With almost $23 billion in assets under management, the iShares Russell 2000 ETF (IWM) is not just one of the largest ETFs tracking small-cap stocks, it is one of the largest ETFs of any type. Heft in terms of assets is impressive, but it does not mean any ETF is immune from competition and IWM along with other large, established small-cap funds get a new rival Tuesday when the SPDR Russell 2000 ETF (TWOK) debuts.
State Street’s filing with the Securities and Exchange Commission for TWOK does not list an expense ratio for the new ETF, but IWM charges 0.24% per year. Rivals such as the Schwab U.S. Small Cap ETF (SCHA) and the Vanguard Small-Cap ETF (VB) charge 0.8% and 0.1%, respectively. [A Look at Small-Cap ETFs]
Assuming TWOK is a similar version of IWM in another sponsor’s clothing, investors can expect a sector breakdown that features a 24% weight to financials and a 15.1% allocation to consumer discretionary names. Technology, producer durables and consumer staples also receive double-digit allocations. [Small-Cap ETFs Offer Big Portfolio Benefits]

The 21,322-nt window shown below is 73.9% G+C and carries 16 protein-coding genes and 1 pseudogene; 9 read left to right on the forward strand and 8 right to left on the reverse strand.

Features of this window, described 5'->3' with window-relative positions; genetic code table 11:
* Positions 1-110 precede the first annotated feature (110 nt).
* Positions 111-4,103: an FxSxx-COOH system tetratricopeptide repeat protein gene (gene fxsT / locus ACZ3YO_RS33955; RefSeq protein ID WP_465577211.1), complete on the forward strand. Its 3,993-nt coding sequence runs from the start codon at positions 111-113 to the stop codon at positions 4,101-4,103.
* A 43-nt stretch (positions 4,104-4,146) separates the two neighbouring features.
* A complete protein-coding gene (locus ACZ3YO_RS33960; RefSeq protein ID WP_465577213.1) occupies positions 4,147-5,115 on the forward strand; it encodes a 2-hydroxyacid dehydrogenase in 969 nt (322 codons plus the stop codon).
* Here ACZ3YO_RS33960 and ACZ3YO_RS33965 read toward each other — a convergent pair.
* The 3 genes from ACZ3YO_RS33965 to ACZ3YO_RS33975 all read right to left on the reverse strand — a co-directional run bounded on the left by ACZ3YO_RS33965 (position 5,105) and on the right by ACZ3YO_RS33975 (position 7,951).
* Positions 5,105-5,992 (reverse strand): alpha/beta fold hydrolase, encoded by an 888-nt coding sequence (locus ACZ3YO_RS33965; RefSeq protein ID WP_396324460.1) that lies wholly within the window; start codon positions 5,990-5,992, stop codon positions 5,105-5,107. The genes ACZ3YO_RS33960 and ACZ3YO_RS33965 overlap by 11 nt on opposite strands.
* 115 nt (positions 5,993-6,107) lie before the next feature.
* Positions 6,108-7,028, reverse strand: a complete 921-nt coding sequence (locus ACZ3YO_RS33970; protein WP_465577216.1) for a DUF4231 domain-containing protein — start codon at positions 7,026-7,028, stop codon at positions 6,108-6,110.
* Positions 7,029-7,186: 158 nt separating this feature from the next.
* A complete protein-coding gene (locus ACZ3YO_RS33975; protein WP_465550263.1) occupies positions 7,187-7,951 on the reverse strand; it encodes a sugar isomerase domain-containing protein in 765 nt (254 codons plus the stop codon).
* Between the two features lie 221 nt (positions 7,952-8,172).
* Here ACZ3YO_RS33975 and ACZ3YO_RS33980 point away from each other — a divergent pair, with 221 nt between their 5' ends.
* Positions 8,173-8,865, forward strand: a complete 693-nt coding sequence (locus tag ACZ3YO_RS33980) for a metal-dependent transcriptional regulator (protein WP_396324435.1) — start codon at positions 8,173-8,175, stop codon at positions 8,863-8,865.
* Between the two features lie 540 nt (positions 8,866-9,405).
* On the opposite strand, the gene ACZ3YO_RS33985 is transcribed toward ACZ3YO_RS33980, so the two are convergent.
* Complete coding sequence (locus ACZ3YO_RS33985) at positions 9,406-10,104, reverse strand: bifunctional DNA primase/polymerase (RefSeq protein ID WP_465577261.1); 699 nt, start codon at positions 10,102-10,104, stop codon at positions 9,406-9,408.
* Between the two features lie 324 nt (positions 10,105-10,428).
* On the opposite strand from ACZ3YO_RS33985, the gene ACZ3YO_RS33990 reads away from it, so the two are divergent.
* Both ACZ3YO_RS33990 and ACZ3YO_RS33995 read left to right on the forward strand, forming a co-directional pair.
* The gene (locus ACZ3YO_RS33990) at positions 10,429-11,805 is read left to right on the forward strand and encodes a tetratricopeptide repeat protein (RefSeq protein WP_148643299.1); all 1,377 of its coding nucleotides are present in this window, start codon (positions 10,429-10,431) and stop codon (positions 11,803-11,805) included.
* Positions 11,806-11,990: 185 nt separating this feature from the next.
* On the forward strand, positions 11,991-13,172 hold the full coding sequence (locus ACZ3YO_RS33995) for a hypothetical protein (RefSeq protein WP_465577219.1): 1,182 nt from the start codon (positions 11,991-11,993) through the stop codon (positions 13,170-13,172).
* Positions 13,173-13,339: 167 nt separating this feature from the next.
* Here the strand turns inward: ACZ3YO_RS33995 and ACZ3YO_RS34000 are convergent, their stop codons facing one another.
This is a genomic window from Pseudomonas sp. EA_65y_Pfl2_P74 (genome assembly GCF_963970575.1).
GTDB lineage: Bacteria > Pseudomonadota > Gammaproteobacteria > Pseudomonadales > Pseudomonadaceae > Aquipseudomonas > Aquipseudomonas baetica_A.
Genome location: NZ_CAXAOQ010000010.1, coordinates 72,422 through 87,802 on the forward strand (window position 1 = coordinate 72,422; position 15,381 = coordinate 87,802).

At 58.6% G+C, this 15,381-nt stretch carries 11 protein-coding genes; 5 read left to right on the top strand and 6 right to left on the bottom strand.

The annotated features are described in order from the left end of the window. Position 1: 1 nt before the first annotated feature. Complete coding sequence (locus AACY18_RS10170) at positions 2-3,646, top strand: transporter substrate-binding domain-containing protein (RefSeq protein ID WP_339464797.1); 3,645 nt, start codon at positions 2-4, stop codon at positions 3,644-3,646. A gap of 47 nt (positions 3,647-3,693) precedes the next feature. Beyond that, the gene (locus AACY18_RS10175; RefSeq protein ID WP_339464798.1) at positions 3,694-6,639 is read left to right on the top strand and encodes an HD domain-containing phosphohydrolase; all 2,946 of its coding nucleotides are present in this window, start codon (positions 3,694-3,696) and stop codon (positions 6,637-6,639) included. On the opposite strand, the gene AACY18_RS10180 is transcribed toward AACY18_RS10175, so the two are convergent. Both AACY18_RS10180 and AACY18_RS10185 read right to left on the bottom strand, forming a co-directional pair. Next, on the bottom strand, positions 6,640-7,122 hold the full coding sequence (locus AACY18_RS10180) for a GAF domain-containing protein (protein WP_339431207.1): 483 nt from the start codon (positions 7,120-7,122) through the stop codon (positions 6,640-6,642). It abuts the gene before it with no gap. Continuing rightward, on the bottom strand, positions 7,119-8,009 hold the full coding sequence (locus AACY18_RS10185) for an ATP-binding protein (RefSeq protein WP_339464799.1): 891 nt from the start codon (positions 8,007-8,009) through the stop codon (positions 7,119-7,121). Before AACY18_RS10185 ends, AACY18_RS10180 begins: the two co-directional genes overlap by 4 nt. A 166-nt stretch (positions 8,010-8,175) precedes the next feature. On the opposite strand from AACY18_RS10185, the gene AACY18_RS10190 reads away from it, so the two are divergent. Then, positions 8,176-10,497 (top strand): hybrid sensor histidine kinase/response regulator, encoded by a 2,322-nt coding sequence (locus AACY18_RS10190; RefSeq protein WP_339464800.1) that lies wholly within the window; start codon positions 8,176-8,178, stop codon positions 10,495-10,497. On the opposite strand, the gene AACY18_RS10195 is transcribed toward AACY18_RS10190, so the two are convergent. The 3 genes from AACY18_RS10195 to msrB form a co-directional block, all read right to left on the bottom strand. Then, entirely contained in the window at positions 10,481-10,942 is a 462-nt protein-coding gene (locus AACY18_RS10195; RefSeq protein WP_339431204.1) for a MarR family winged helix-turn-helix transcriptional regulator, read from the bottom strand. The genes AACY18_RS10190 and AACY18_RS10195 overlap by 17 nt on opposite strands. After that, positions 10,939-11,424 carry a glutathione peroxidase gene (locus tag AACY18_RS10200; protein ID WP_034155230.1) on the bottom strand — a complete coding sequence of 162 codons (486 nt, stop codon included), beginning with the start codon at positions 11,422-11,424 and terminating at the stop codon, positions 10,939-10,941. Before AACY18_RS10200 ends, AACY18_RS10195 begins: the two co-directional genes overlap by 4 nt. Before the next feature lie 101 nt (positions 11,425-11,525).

The introduction of TWOK is part of a previously announced plan by State Street’s (STT) State Street Global Advisors unit, the second-largest ETF sponsor, to rebrand some of its ETF’s using indexes from Russell Investments, reports Cinthia Murphy for Index Universe.
Three other broader market SPDRs ETFs will take on Russell indexes that were previously used by ETFs issued by the index provider. Russell shuttered 25 of its ETFs last year, but some of those indexes have found homes at State Street. For example, the SPDR Russell 2000 Low Volatility ETF (SMLV) tracks an index previously linked to a Russell ETF. SMLV debuted in February and now has $9.5 million in assets. [Record Number of ETF Closures]
Despite the intense competition, TWOK’s timing could be good. IWM has seen year-to-date net inflows at $3.62 billion, according to data compiled by Index Universe. In the past 90 days, both IWM and SCHA are up more than 8.5%.
iShares Russell 2000 ETF
ETF Trends editorial team contributed to this post. Tom Lydon’s clients own shares of IWM and SCHA.
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